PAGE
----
But mass-market products will form a shrinking part of the commercial universe in future. Our societies are atomising ever further as they become more developed. Specialisation is the trajectory of history. We humans have been specialising ever since the stone age and that trend is accelerating with digital technology. Not least since it has also enabled the precise segmentation of specialist customer groups and the cheaper delivery of products to them. Most start-ups today need to find a specialism they can serve. If most founders chase after lottery wins, we all lose.
More than ever, part of their role is to build (virtual) communities, replacing tribe or class as a social frame, categorising social groups, also known as customers, by ever narrower personal and professional interests. An entrepreneur today needs to find a community that doesn’t yet have flagship products. She or he is looking to build something that fits a segment of the market better than what's there now. An “everything machine” will not do that.
Entrepreneurs working in fintech and beyond need to ask themselves some hard questions. Do they really want to bet their future on scoring the biggest home run anyone can think of by building a product for all of Africa and beyond? Or might they start by capturing smaller communities such as Zambian accountants and Ethiopian sports fans… and then slowly aggregate customer groups over time until one day they may be in a position to build an omnibus?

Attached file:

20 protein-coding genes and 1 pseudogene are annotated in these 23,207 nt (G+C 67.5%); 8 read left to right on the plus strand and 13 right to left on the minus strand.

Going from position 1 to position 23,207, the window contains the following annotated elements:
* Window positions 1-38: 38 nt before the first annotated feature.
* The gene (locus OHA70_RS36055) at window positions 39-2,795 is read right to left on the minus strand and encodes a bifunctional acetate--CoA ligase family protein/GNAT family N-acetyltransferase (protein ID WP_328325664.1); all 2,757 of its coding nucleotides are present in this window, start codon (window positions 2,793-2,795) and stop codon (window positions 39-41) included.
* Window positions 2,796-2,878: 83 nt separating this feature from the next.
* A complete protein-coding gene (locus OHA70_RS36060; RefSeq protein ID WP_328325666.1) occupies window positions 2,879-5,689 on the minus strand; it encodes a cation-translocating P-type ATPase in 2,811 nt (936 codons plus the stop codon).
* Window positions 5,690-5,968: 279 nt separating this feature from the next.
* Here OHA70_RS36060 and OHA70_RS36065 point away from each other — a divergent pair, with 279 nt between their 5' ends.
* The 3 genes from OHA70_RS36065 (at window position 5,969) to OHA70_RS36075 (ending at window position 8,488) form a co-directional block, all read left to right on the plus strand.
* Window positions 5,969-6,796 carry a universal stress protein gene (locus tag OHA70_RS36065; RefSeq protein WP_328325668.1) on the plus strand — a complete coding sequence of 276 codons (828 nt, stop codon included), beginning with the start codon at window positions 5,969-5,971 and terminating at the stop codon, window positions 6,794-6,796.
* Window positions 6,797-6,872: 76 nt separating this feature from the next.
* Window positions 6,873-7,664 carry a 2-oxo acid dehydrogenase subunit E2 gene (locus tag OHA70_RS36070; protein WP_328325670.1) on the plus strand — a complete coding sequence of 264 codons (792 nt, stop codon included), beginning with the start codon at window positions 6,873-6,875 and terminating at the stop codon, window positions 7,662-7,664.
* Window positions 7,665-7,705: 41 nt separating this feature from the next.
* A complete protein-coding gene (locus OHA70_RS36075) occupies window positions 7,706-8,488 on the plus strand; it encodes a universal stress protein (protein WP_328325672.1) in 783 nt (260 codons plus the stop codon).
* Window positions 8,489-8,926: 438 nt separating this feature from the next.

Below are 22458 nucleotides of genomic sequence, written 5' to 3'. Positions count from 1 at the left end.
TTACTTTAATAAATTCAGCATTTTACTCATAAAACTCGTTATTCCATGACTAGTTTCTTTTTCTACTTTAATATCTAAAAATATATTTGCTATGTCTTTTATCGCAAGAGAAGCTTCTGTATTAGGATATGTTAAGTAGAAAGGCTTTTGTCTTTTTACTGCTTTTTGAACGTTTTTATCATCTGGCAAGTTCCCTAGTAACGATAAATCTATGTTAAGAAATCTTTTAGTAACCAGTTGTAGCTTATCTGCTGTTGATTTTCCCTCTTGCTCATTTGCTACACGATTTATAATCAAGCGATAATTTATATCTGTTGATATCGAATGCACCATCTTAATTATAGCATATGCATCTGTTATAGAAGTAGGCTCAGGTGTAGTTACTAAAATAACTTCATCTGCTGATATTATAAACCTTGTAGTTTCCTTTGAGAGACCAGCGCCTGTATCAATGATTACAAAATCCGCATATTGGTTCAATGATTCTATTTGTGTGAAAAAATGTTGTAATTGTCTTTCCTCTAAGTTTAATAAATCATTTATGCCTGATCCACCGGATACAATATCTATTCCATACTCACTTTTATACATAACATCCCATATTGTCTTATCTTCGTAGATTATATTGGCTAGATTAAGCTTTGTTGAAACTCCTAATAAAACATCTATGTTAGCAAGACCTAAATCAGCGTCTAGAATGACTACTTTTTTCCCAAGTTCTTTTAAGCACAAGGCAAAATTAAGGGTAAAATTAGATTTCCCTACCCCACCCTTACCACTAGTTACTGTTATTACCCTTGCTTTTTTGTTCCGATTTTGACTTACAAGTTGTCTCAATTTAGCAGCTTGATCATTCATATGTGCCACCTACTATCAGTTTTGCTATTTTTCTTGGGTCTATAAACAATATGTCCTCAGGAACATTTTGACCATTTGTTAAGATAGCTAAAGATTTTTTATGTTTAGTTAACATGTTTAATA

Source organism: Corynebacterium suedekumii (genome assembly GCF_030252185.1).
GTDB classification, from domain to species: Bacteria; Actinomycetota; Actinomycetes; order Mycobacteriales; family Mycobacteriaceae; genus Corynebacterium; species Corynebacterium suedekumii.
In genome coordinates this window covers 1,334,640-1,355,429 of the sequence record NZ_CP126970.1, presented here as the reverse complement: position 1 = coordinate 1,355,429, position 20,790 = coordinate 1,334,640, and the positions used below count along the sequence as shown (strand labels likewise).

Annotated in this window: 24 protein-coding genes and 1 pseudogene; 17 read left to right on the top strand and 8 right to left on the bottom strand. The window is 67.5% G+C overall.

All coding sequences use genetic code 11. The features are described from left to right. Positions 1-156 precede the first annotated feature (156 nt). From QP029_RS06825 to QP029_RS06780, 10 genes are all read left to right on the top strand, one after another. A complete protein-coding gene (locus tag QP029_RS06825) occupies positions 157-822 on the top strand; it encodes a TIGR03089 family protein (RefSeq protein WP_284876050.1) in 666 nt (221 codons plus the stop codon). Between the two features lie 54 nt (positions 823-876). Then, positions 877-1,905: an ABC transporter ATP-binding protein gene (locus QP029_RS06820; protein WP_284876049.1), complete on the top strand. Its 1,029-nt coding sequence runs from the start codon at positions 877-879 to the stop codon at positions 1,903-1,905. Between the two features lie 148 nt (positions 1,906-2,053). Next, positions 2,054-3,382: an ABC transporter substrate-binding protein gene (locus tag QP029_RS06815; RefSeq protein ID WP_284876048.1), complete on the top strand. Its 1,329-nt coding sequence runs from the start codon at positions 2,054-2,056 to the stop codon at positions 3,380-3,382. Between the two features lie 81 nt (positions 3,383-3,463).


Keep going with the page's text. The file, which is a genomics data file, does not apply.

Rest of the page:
The grand ambitions of many founders are breathtakingly beautiful and extremely courageous. And a tiny number of them may well come up with a vast, everything-changing idea. But they must know they are embarking on a journey to build the hardest possible product. For venture investors who spread their bets widely it may make sense to back hundreds of maximalist ideas, expecting to find one or two massive winners. But for the ecosystem as a whole, that's not an attractive proposition. Betting on the creation of all-African omnibus products leaves too many gaps.
This is not to suggest that entrepreneurs should lower their ambitions. The hardest part of starting a venture is common to all of them – it is to get from nothing to something, to identify a problem worth solving and then develop a product that fits the market, reaching an initial set of customers and bringing in the first revenue. The first million is the hardest. Most ventures fail there. Anyone who embraces that challenge shows remarkable ambition. Their entrepreneurship is to be applauded.
But ambition alone is not enough. Clear-eyed focus on where the best opportunities lie is needed too. And that isn't always in the stratosphere. A credible path to achieving $10 million in revenue in a limited number of years – rather than a slide deck promising $10 billion in the distant future – is the mark of a shrewd founder. And it doesn't preclude them from shooting for the stars eventually.
Oliver August is the Chief Technology and Innovation Officer at Nation Media Group